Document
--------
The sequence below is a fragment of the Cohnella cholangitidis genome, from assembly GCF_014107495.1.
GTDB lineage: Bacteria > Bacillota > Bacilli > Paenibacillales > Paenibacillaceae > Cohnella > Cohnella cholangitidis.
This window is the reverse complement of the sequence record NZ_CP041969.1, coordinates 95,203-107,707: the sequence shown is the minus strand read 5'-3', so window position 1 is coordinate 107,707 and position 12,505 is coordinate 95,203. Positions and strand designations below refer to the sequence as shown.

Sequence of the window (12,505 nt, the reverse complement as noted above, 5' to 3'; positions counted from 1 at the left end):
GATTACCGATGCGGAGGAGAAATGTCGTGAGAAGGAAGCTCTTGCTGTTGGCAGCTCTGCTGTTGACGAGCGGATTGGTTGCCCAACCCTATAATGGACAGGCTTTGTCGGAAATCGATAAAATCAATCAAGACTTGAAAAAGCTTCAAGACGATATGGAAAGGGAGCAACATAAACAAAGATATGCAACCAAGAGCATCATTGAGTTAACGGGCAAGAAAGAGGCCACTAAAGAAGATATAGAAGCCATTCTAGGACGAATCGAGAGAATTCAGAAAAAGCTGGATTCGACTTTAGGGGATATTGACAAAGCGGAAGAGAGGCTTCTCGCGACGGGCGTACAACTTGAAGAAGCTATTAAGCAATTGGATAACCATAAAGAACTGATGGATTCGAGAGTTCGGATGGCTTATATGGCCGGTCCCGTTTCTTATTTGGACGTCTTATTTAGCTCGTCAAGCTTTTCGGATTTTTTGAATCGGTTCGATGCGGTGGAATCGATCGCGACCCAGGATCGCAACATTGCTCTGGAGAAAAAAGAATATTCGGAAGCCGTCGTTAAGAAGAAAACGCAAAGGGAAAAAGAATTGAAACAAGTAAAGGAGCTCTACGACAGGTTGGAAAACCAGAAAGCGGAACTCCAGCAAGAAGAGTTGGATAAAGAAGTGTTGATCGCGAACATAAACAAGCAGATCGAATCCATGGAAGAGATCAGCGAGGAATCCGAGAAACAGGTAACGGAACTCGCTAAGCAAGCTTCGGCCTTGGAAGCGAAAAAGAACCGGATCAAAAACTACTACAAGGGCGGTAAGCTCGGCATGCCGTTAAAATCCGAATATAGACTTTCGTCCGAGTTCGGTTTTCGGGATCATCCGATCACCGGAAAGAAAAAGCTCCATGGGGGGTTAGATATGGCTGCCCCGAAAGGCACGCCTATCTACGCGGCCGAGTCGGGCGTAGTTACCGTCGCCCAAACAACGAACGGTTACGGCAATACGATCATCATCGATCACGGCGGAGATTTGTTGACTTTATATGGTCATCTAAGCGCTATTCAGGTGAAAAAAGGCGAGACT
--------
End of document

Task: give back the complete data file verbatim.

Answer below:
The sequence below is a fragment of the Cohnella cholangitidis genome, from assembly GCF_014107495.1.
GTDB lineage: Bacteria > Bacillota > Bacilli > Paenibacillales > Paenibacillaceae > Cohnella > Cohnella cholangitidis.
This window is the reverse complement of the sequence record NZ_CP041969.1, coordinates 95,203-107,707: the sequence shown is the minus strand read 5'-3', so window position 1 is coordinate 107,707 and position 12,505 is coordinate 95,203. Positions and strand designations below refer to the sequence as shown.

Sequence of the window (12,505 nt, the reverse complement as noted above, 5' to 3'; positions counted from 1 at the left end):
GATTACCGATGCGGAGGAGAAATGTCGTGAGAAGGAAGCTCTTGCTGTTGGCAGCTCTGCTGTTGACGAGCGGATTGGTTGCCCAACCCTATAATGGACAGGCTTTGTCGGAAATCGATAAAATCAATCAAGACTTGAAAAAGCTTCAAGACGATATGGAAAGGGAGCAACATAAACAAAGATATGCAACCAAGAGCATCATTGAGTTAACGGGCAAGAAAGAGGCCACTAAAGAAGATATAGAAGCCATTCTAGGACGAATCGAGAGAATTCAGAAAAAGCTGGATTCGACTTTAGGGGATATTGACAAAGCGGAAGAGAGGCTTCTCGCGACGGGCGTACAACTTGAAGAAGCTATTAAGCAATTGGATAACCATAAAGAACTGATGGATTCGAGAGTTCGGATGGCTTATATGGCCGGTCCCGTTTCTTATTTGGACGTCTTATTTAGCTCGTCAAGCTTTTCGGATTTTTTGAATCGGTTCGATGCGGTGGAATCGATCGCGACCCAGGATCGCAACATTGCTCTGGAGAAAAAAGAATATTCGGAAGCCGTCGTTAAGAAGAAAACGCAAAGGGAAAAAGAATTGAAACAAGTAAAGGAGCTCTACGACAGGTTGGAAAACCAGAAAGCGGAACTCCAGCAAGAAGAGTTGGATAAAGAAGTGTTGATCGCGAACATAAACAAGCAGATCGAATCCATGGAAGAGATCAGCGAGGAATCCGAGAAACAGGTAACGGAACTCGCTAAGCAAGCTTCGGCCTTGGAAGCGAAAAAGAACCGGATCAAAAACTACTACAAGGGCGGTAAGCTCGGCATGCCGTTAAAATCCGAATATAGACTTTCGTCCGAGTTCGGTTTTCGGGATCATCCGATCACCGGAAAGAAAAAGCTCCATGGGGGGTTAGATATGGCTGCCCCGAAAGGCACGCCTATCTACGCGGCCGAGTCGGGCGTAGTTACCGTCGCCCAAACAACGAACGGTTACGGCAATACGATCATCATCGATCACGGCGGAGATTTGTTGACTTTATATGGTCATCTAAGCGCTATTCAGGTGAAAAAAGGCGAGACT